The rear seats are comfy thrones, with pillowy Alcantara head cushions and a recline function that tilts the backrest to 43.5 degrees. Calf support is available via an extending lower section, though taking advantage of the 12.8 inches of knee room – which is nearly double that of the standard S600's 6.5 inch figure –requires moving the front seat forward via the door-mounted seat controls. As you might expect, it's hard to find fault in the Mercedes-Maybach's rear cabin; the quilted leather surfaces are supple, the wood swaths are discreet but opulent, and virtually every detail is pleasantly executed, from the leather headliner to the alloy tray table, whose flat leather top surface makes it feel fancier than the First Class cabin of a Lufthansa 747-8.
Behind the (Triple-Pointed Star) Wheel
Let's face it: nobody buys a long-wheelbase Panzerwagen for the driving dynamics, but we gave the Mercedes-Maybach a go anyway... you know, for science. Apart from some minor trim differences including Maybach logos on the armrests and center console, the view ahead is pretty much what you'll find in an S-Class, which is mostly a wonderful thing. Nifty details include aluminum tweeters that rotate and rise to attention upon startup, diamond-shaped perforations in the dashboard echoing the Nappa leather seating surfaces, and an analog IWC timepiece front-and-center between the Bentley/Roller-style slotted A/C vents. The Three-Pointed Star on the steering wheel remains, as it does on the hood ornament, the engine and the tail.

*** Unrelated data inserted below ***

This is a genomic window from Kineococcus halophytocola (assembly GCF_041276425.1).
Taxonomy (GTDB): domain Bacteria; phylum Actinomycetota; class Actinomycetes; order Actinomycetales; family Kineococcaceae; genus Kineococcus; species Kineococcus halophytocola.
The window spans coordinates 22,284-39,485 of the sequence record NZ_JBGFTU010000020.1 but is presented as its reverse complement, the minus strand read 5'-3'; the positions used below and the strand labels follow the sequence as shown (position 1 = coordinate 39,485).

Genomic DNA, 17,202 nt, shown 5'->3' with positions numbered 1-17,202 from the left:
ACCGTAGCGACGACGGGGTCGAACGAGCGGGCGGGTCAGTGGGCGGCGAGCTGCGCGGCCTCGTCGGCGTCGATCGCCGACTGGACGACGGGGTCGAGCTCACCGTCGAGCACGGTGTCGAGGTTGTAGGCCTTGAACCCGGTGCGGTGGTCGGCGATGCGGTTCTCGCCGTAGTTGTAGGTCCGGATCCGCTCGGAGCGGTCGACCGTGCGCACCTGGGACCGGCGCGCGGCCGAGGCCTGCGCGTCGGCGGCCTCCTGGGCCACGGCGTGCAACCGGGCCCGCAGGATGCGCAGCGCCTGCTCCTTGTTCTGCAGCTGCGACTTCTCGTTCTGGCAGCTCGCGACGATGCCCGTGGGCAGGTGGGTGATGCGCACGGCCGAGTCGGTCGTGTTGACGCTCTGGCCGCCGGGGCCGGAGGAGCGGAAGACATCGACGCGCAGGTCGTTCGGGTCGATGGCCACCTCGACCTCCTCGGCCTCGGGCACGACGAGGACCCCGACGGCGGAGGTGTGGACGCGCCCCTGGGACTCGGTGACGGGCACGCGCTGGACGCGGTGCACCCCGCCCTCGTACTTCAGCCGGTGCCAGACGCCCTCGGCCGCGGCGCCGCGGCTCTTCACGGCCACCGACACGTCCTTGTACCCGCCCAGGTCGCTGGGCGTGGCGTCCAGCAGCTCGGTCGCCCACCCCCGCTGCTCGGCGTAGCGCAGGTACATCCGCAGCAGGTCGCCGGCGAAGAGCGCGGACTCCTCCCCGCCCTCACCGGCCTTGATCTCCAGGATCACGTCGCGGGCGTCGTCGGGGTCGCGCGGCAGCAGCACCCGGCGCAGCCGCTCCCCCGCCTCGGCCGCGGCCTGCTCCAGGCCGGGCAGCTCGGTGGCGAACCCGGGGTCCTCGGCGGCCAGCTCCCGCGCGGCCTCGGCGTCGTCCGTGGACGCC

The 6.0-liter V12's 523 horsepower, 612 pound-feet output coupled with a seven-speed gearbox makes acceleration effortlessly whooshy, quiet and drama-free. Unlike the old Maybach, there's no rear-mounted speedometer, so Thurston is less likely to urge Jeeves to slow the hell down. But there is a deep, deep well of torque whose peak starts at 1,900 rpm, enabling seemingly endless tachometer spins with almost imperceptible shift points nestled between. Predictably, there's a bit of softness to the steering, and the ratio is slow to encourage smoothness. Body motions over surfaces of varying quality feel minimized, and the Magic Body Control suspension manages to smooth out the ride rather nicely, leaving only slight, slow heaves, sways and pitches that are perceptible to passengers.
Though there's a ton of functionality embedded into the twin 12.3-inch screens, including a virtual tach and speedo that can scoot aside to display a thermal night camera view, the all-digital dashboard is a bit of a shame, given the classic loveliness of good old fashioned, jewelry-like analog gauges.
While 2003- to 2011-era Maybachs took a heavy-handed approach with their Japanese-like exterior styling and vertical expanses of wood and suede inside, the new edition is pleasant, understated, tony – and quick. The proportions have shrunk. The new car is nearly 11 inches shorter than old Maybach 57 and almost 30 fewer inches than the Maybach 62 – and although it's smaller, the accommodations are still spacious enough for seriously chichi lounging. Another pleasant upside to the passage of time is that the cost of techy options have dropped dramatically; not only do the standard safety and convenience items blow the older Maybach out of the water, things like the electrotransparent (a.k.a. Magic Sky Control) roof which once cost $15,500 now only adds $2,500 to the MSRP.
In contrast to its antecedent, the new Mercedes-Maybach S600 slashes the price of entry in half and makes the stretched, ultraposh sedan a relative bargain at $189,350. The lesson most vividly driven home by the 2016 edition of Mercedes-Benz's über sub-brand Maybach, which rides on the coattails of the S-Class which has already sold 100,000 units since its first year? This isn't just the golden age of horsepower, luxury, and technology; it's a new era in which that triumvirate is more accessible than ever.